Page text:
Radiofrequency neurolysis can be used on different nerve locations to cause nerve ablation or destruction that targets certain nerves that are responsible for pain. The nerves that are destroyed are the cause of your pain.

Diagnosis involves performing a diagnostic facet injection or diagnostic nerve injection to determine if these facets produce pain. Our certified fluoroscopic suite provides fluoroscopic guidance for diagnostic injections. Using a small needle, a small amount of numbing medication is injected into the nerves that may be causing the pain.

Whether or not those specific areas are the causes of your pain is determined by evaluating the results of pain improvement and function improvement as they relate to that pain.

Patients who have been diagnosed as such can consider Radiofrequency Neurolysis. Thousands of these procedures have been performed in this office without any complications and this is a very safe procedure. There is always a risk of nerve injury and problems with nerve stimulation, but because we have used multiple x-ray images and preoperative stimulation, we have never experienced any complications with this procedure.

Neurodestructive surgery is similar to injections of nerves, except that radiofrequency waves are used to move the nerve cells, which heats them up and causes them to self-destruct. Due to its highly selective nature, a more specific lesioning process is caused than using just thermal heat.

Facts and Information About RFN

Facet syndrome, and neck and back pain caused by damage to spine joints are common complaints treated with RFN.

There are two types of headaches caused by neck joint damage called cervicogenic headaches and occipital headaches that can be treated with RFN.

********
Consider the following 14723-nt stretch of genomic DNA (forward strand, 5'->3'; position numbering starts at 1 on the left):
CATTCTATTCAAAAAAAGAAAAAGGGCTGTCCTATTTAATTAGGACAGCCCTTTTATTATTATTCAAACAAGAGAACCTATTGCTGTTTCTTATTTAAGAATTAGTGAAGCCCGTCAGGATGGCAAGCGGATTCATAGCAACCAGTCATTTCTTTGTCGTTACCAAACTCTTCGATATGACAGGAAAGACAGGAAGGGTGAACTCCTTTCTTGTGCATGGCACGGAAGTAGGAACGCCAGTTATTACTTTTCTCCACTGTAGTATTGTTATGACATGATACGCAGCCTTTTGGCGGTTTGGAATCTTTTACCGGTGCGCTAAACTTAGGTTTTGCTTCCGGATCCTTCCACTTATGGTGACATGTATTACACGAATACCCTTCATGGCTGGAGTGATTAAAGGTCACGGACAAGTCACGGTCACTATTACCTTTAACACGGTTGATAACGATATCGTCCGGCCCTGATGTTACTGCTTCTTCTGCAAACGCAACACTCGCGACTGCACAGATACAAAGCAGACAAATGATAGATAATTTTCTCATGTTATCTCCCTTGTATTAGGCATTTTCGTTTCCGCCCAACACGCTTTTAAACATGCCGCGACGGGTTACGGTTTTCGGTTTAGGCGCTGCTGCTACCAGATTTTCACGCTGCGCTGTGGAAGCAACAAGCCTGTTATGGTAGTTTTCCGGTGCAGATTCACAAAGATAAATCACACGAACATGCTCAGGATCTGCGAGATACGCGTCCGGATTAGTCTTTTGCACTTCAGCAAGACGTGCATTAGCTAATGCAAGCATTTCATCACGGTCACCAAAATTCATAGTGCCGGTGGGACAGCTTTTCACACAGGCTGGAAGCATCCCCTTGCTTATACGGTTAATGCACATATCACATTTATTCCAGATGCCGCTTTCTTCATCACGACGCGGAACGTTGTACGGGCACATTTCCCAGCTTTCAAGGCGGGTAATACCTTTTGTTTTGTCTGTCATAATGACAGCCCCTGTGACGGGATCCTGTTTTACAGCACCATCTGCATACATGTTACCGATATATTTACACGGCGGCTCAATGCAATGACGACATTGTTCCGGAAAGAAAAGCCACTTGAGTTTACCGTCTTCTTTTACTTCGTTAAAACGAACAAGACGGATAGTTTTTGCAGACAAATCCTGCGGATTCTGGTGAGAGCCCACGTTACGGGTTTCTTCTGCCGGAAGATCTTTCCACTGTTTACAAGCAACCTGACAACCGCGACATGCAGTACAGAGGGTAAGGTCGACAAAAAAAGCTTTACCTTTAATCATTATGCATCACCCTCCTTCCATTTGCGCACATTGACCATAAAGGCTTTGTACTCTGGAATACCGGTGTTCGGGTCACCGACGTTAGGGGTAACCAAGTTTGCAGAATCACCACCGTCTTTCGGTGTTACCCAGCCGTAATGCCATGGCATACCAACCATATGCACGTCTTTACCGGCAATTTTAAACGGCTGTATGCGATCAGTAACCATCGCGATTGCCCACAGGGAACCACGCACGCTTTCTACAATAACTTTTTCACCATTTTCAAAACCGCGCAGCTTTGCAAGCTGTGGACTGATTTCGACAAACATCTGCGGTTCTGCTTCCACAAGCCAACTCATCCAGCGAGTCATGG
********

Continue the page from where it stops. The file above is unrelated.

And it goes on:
In addition to treating SI dysfunction, RFN can also treat hip, groin, and leg pain related to the sacroiliac joint (SI).

This treatment disrupts the generation of pain signals from the knee by the genicular nerve and is therefore effective in treating knee pain.

The use of radiofrequency is thought to offer an effective method of treating shoulder pain, as it disrupts the suprascapular nerve and stops pain signals from the shoulder.

How is RFN done?

The area overlying the area to be treated is numbed with medication before the procedure begins. Radiofrequency needles are usually injected alongside nerves under X-ray guidance. Using heat, this needle deadens the nerve, preventing the nerve from transmitting pain signals.

Outpatient radiofrequency neurolysis is performed. According to the number of joints to be treated, the procedure can take between 15 and 30 minutes. Following the procedure, there is a 30-45 minute observation period. The procedure can temporarily result in numbness or minor burning. RFN’s full benefits will not start to be felt for 2-4 weeks.

How often should this procedure be done?

Once RFN has been completed, most people report seeing benefits. In spite of the possibility of regeneration and growth back of nerves after RFN treatment, this usually takes a long time, anywhere from 6 to 12 months. Repeating the procedure, if necessary, can take up to a year.

What are the expected results?